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Raksi (Devanagari:रक्सी) or Rakshi (Bantawa language: Hengmawa/Hengma, Limbu language: Sijongwaa aara,[1] Nepal Bhasa: aila) is the Nepali term for a traditional distilled alcoholic beverage in Nepal, India (Darjeeling, Sikkim) and Tibet. It is often made at home.

Raksi is a strong drink, clear like vodka or gin, tasting somewhat like Japanese sake. It is usually made from kodo millet (kodo) or rice; different grains produce different flavors.[2] It is made by distilling a chhaang, a brewed alcoholic drink.[3] The Limbus and Kirati people , for whom it is a traditional beverage,[4] drink tongba and raksi served with pieces of pork, water buffalo or goat meat sekuwa.[5] For the Newars, aila is indispensable during festivals and various religious rituals as libation, prasad or sagan.

In CNN's list of the world's 50 most delicious drinks, raksi was ranked 41st and was described as follows: "made from millet or rice, raksi is strong on the nose and sends a burning sensation straight down your throat that resolves itself into a surprisingly smooth, velvety sensation. Nepalese drink this home brew to celebrate festivals, though some think that the prized drink itself is the reason to celebrate."[6]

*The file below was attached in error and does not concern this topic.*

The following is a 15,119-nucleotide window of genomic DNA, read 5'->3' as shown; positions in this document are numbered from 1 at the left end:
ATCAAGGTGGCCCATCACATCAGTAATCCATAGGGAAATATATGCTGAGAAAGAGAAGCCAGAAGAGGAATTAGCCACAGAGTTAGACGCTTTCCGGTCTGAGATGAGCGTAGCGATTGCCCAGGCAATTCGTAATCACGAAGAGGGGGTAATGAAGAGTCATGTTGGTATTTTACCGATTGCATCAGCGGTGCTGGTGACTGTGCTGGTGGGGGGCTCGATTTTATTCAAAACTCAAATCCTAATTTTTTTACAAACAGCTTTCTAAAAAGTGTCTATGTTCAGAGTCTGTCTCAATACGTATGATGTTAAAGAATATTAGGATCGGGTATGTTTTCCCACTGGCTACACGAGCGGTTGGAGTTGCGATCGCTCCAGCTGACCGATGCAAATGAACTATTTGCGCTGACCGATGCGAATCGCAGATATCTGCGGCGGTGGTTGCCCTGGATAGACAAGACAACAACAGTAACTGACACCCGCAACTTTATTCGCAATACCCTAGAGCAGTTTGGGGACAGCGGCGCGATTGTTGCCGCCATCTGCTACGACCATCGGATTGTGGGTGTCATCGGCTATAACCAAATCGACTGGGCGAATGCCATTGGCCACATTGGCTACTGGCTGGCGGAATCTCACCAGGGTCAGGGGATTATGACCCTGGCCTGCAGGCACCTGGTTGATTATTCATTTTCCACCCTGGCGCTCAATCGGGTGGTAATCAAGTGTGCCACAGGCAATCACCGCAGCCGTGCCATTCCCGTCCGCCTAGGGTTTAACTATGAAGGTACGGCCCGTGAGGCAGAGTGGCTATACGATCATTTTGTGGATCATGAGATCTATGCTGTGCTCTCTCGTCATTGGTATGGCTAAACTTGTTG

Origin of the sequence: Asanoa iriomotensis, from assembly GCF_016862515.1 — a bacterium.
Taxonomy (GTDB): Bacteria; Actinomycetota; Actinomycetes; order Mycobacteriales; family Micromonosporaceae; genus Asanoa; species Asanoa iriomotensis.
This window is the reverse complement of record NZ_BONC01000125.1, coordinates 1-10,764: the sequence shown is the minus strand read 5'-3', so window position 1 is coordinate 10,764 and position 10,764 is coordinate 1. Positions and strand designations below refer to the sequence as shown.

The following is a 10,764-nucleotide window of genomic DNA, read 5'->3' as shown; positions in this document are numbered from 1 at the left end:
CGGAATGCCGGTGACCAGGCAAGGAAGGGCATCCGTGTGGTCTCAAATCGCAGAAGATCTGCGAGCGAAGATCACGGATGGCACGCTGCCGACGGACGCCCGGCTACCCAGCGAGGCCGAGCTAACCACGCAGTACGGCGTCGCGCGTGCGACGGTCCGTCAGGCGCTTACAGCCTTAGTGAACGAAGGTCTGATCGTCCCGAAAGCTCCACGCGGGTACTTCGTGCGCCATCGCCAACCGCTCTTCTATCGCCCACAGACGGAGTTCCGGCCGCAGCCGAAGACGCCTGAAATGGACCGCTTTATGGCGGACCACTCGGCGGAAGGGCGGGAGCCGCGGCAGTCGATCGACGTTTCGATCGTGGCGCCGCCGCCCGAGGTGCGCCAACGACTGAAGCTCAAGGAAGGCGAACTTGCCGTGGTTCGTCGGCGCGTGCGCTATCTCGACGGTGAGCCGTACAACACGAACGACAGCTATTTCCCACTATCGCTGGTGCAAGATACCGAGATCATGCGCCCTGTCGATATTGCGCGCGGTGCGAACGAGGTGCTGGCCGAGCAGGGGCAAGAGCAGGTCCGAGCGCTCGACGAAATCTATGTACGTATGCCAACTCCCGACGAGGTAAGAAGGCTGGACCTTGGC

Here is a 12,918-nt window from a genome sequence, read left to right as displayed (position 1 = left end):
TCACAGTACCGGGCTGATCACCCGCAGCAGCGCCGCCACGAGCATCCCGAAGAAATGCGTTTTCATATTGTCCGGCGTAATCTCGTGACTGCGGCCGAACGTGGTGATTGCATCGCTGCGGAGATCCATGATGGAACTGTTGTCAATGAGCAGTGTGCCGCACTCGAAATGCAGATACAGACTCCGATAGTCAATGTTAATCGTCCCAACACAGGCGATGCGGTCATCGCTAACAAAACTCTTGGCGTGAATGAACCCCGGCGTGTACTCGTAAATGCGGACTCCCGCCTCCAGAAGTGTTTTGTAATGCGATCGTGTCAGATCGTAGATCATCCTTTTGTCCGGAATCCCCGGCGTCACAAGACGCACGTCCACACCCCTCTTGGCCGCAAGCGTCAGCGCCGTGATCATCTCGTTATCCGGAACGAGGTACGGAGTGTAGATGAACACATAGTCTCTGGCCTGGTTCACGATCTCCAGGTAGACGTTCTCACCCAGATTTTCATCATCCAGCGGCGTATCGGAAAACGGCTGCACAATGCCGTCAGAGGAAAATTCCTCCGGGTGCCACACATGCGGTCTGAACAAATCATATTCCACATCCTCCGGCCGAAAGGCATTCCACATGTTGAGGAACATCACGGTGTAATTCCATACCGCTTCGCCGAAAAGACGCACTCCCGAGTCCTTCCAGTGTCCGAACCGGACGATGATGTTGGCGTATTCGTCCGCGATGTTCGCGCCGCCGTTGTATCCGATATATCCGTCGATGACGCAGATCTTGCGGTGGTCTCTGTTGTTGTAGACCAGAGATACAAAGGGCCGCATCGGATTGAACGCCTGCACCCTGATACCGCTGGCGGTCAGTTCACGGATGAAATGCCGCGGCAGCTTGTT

Because of its popularity, various temperance movements exist in Nepal, including various women's groups. Raksi, however, remains an important requirement of various religious rituals and social events, due in part perhaps to its antiseptic properties.

GC-MS based metabolomics revealed medicinal compounds present in raksi collected from high altitudes of Singalila Ridge of the Himalayas. Study claims raksi contains compounds which are useful as a remedy of high altitudes sickness.[7]


Raksi distillery in Nepal

Raksi is often served in a bhatti glass and during special occasions, the drink is poured from a great height via a pitcher with a small spout, making an entertaining spectacle.


Raksi is produced, sold and mostly consumed at rustic distilleries scattered around the countryside. Usually it is not aged before consumption. A large amount of wood is used in the distillation process.[8]

See also[edit]


  1. ^ Ethnic Fermented Foods and Alcoholic Beverages of Asia, Front Cover By Jyoti Prakash Tamang, Springer, 5 Aug 2016 - Technology & Engineering, P.107
  2. ^ "Nepal: Liquor". Archived from the original on 9 March 2016.
  3. ^ The Rough Guide to Nepal, Apa Publications (UK), 2018 ISBN 1786719975.
  4. ^ p.67 Land and Social Change in East Nepal: A Study of Hindu-Tribal Relations. Lionel Caplan.
  5. ^ p.34 Kinship and Marriage Among the Limbu of Eastern Nepal: A Study. Rex Lee Jones - 1973
  6. ^ "World's 50 most delicious drinks". 12 July 2017. Retrieved 3 November 2018.
  7. ^ Majumder, Soumya; Ghosh, Arindam; Chakraborty, Sourav; Saha, Sumedha; Bhattacharya, Malay (2021-08-14). "Metabolomics affirms traditional alcoholic beverage raksi as a remedy for high-altitude sickness". Journal of Ethnic Foods. 8 (1): 17. doi:10.1186/s42779-021-00094-4. ISSN 2352-6181.
  8. ^ "Terraced Fields and Natural Disasters in Nepal -- An Fuyusawa". www.natureinterface.com. Archived from the original on 20 November 2008. Retrieved 3 November 2018.

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